Independent Student Newspaper Since 1969

The Badger Herald

Independent Student Newspaper Since 1969

The Badger Herald

Independent Student Newspaper Since 1969

The Badger Herald


Seniors bid farewell to team, Duerst

For the women’s soccer team Dean Duerst is more than just a head coach.

As six seniors — Shelby Johnson, Kelly Kundert, Wynter Pero, Natalie Roedler, Allie Rogosheske and Jodi Zilinksi — prepare themselves for graduation and life away from the sport they fell in love with years ago, they will never forget the lessons learned from their head coach.

Duerst does not fall into the category of being merely an athletic coach. He is also a teacher and a friend. And although his team ended the season at the bottom of the Big Ten heap, he can rest assured that his wisdom has prevailed with the departing seniors.


“He’s been a great person,” said senior goalkeeper Zilinski. “He’s more than just a coach; he’s our friend. His door is always open, especially in a tough season like this. We’ve all been very lucky to have him as a coach.”

Even in the face of adversity Duerst has somehow managed to make the season experience special for every senior player. On Senior Day, versus then-18th-ranked Marquette, Duerst started all six seniors, including Zilinski, who had previously seen action in only one game, and Johnson, whose senior campaign has been quiet. The Marquette game on Oct. 28 only added to the illustrious memories of the seniors’ careers.

“They’ve had some great experiences here,” Duerst said. “There’s a lot to it besides the games and the results.”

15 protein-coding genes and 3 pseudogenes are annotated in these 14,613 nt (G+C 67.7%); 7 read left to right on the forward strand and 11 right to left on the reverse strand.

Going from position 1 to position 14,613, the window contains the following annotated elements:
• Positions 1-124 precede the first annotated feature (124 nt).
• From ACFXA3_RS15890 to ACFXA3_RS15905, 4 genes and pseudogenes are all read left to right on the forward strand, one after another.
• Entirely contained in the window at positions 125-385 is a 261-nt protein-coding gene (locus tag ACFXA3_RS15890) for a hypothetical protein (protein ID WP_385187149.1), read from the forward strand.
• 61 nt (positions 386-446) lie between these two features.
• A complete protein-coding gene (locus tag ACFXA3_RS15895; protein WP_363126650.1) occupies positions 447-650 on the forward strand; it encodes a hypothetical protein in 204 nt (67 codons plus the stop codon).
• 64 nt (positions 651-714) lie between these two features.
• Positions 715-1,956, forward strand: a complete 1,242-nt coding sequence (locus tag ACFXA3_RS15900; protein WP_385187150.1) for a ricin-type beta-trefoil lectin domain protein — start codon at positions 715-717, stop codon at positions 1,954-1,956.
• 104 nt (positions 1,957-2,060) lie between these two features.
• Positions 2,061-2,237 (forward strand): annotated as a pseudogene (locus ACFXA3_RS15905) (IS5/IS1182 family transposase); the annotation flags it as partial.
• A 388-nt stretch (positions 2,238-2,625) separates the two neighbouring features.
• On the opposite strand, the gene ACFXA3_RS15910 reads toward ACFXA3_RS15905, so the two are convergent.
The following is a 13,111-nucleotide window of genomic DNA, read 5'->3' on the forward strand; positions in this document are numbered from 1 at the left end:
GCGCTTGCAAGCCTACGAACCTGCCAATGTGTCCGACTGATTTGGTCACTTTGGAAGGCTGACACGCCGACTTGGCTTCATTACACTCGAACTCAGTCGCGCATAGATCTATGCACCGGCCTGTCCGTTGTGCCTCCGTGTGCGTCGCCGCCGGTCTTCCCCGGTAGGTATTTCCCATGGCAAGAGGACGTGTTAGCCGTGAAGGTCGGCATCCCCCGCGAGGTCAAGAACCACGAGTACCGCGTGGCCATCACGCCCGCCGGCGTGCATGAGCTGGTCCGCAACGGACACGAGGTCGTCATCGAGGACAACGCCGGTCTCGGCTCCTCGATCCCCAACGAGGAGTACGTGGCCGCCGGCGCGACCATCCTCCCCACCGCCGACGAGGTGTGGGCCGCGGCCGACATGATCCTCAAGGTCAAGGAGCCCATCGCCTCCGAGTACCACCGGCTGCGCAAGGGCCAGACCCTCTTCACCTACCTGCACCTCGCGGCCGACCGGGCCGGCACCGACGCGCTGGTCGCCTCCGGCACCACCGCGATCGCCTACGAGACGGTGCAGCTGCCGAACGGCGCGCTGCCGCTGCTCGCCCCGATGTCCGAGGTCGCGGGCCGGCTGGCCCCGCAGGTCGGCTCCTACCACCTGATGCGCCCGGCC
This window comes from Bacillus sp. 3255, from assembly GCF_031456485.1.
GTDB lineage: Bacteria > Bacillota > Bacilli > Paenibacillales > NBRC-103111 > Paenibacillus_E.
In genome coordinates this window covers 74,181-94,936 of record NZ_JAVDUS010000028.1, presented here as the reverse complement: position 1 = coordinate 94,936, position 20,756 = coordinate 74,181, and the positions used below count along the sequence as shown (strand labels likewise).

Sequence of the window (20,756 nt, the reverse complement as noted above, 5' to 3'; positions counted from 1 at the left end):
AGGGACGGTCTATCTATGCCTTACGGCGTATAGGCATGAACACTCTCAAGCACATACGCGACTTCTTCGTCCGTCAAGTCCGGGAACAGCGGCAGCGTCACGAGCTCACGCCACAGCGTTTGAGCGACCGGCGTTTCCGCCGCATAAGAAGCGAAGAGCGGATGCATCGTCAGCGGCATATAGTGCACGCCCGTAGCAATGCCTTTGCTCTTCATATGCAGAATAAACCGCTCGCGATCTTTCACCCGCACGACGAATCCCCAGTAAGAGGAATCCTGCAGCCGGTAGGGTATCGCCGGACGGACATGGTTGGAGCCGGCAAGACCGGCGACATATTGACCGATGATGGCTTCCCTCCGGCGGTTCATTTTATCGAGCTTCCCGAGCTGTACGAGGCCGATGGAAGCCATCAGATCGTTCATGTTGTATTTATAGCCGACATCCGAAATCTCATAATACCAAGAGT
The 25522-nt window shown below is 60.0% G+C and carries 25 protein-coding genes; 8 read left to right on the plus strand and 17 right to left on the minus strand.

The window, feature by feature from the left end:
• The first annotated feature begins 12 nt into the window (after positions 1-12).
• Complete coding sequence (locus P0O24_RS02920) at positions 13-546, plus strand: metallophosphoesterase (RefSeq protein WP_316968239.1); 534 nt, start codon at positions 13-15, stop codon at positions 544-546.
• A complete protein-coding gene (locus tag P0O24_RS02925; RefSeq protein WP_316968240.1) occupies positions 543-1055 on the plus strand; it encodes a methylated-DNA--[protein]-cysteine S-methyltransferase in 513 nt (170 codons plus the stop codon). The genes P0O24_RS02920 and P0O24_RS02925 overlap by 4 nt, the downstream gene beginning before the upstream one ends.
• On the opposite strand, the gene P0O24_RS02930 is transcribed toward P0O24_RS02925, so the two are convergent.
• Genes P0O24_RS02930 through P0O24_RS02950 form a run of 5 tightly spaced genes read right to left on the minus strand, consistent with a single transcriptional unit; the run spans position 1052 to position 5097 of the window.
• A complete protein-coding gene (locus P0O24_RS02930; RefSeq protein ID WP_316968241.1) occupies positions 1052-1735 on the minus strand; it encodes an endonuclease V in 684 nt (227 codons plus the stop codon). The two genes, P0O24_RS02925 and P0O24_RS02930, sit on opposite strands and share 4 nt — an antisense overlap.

Duerst is also wise enough to know that there is more to life than sports. He makes it a point to single out the moments that can teach the team a lesson outside the realm of athletic competition.

“[This season we’ve had] situations that you will face in life: adversity,” said Duerst. “It’s something in which you just have to grow from and use it as experience. One of the great things about this university is that on and off the field [the team] becomes friends.”

Rogosheske echoed her coach’s sentiments.

“[I’ll miss] playing with a group of people who are not only your teammates but also your friends,” Rogosheske said.

Over Rogosheske’s four years with the team she has seen Duerst in moments of victory and defeat, highs and lows and has gained only more respect for her coach.

“Dean is not only a great coach but a great person,” Rogosheske said. “He’s just a really good representation of our whole program and [UW] in general.”

Duerst has kept his squad from getting down on itself throughout the season, trying always to find the silver lining in what was an utmost torturous year.

“He’s been really supportive,” Roedler said. “He’s always looking out for the best.”

In practice Duerst doesn’t play your typical coaching role. Depending on the day, a passerby could spot the coach running around in scrimmages or drills. And as the weeks of the season dwindled down, Duerst changed the format of his practices to make for an atmosphere that was more team-oriented.

“[Duerst] presents a fun aspect; he’s lighthearted, but he gets serious as well,” Johnson said. “[Dean] has been a good leader for the team.”

Keeping with his leadership role, Duerst made sure that his seniors could say their farewells. During their last weekend of play, Duerst elected to bring the entire team for one last bonding experience. The move was atypical from every other road trip of the season, which brought only the necessary starters and substitutes.

Not only did the Badgers bring the entire team on the trip, they had one final dinner at their teammate’s home before their departure for Illinois and Missouri.

“It just makes it a little more special,” said Duerst.

Echoes of praise follow Duerst with every senior holding him in high regard.

“He’s been a good coach,” Pero said.

But perhaps Kundert puts it best for the departing seniors.

“I’ll miss [him] a lot.

It will not be only the six departing seniors who will have a newfound absence in their lives. Duerst will also feel the void left by the seniors.

“They’re pretty unique people,” Duerst said. “They’ve put in a lot of time and a lot of effort in our program. They are special people. They’ll be special people as alumni now.”

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